A Russian time capsule that washed up in Donegal 'doesn't look good' for global warming, according to the man who found it.
Conor McClory discovered the capsule while walking along the shore in Gweedore with his friend Sophie Curran.
The capsule was originally planted in the North Pole by a ship in 2018, and took just two years to get to Ireland.
Conor told Newstalk Breakfast they were not sure what it was at first.
"We were walking down Bloody Foreland there, it's a local surf spot, and me and my friend Sophie came on this stainless steel time capsule.
"We were a bit weary at the start because it quite looks like a bomb - so we didn't go too close too quick.
"But then we just wandered over and picked it up.
"We actually seen that there's a Russian inscription on it - and Sophie's brother has a friend in Russia.
"He translated it and let us know it was a time capsule [and] to get it open".
Inside the capsule was an array of pictures of the crew and the ship, letters from the crew onboard, itineraries and a military badge.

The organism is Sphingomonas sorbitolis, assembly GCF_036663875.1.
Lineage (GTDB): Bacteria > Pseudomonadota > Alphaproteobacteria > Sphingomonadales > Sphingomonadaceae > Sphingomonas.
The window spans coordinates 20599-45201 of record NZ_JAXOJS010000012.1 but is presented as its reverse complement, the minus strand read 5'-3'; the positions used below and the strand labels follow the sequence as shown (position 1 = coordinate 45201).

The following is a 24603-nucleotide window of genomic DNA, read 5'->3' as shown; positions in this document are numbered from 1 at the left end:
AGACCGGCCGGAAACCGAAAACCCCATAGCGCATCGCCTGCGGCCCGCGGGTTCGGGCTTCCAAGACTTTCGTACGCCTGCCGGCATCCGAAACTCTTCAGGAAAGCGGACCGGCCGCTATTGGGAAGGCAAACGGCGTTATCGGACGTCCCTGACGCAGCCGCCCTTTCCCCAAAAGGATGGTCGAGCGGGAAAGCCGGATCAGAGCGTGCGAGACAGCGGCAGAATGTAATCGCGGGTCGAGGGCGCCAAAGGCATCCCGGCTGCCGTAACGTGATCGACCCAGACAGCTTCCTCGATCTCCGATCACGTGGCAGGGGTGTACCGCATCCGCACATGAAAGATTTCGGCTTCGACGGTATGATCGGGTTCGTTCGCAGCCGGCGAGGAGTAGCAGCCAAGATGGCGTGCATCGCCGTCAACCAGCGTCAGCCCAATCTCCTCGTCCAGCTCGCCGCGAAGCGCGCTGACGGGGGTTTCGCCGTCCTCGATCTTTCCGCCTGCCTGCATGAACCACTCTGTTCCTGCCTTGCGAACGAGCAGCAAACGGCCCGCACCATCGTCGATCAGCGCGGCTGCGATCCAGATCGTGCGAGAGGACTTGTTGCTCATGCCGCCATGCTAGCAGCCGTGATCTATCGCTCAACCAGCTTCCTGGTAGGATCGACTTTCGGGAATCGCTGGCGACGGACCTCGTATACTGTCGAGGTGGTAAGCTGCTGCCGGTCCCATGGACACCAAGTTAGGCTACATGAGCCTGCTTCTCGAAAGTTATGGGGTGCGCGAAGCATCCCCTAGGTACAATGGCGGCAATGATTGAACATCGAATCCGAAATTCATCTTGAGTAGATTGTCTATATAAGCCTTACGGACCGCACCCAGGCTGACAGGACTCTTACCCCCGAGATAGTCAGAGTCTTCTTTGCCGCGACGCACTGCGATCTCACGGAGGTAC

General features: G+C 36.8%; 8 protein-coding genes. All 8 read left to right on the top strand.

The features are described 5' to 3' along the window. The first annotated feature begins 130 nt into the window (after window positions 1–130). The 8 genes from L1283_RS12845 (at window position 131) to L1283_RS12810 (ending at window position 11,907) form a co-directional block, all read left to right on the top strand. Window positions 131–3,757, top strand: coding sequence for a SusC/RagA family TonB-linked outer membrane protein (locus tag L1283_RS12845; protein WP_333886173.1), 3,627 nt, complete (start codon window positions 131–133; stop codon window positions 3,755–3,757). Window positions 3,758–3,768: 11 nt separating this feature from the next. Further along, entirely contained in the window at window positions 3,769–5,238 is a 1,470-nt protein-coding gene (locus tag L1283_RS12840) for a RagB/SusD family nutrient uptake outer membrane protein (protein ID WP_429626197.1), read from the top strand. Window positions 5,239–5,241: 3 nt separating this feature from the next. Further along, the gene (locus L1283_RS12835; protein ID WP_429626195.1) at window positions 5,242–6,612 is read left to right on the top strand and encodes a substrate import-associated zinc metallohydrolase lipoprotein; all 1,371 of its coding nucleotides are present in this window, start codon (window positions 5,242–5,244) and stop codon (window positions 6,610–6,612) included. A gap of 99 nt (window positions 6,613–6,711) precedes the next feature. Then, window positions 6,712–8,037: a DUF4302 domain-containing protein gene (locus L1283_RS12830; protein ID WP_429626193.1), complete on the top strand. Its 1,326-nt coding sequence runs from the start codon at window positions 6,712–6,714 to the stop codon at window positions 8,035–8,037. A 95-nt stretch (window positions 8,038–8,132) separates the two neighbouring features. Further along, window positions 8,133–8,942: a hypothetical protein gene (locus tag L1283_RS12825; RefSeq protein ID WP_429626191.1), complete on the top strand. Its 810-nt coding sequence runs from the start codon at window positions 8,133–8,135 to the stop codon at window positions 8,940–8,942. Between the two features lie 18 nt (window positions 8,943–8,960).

Two of the letters were in English, and one was from Sveta - a Russian Instagram blogger from St Petersburg.
There were contact details for Sveta, so Conor called her up.
She told him the capsule was released from a North Pole expedition on a vessel called '50 Years of Victory', and that it was actually placed into the ice in 2018.
This means the ice melted and travelled some 4000km within the short time period of just over two years.
Conor said the Russian crew were amazed the capsule had got to Ireland at all, as they thought it would have taken 30 to 50 years to be found.
"We actually got in contact with one of the crew from the ship, and they let us know they put it in the ice in the North Pole.
"It was a Russian nuclear ice-breaker ship that takes tourists to the North Pole".
He said it does not bode well for the planet.
"It doesn't look good for [global warming].
"When we got in contact with one of the crew, they were astonished that we even found it and that it's down in Ireland already".
But what does the future hold for this time capsule?
Conor explained: "We have no plans yet - there was about 20 letters there so we're waiting to get [them] translated, and then just to find out as much as we can about it.
"We're thinking of putting it in a nice display cabinet somewhere local that they could actually see it".
He added that they are in still in contact with Sveta, who is a fellow surfer, and she hopes her next destination will be Ireland.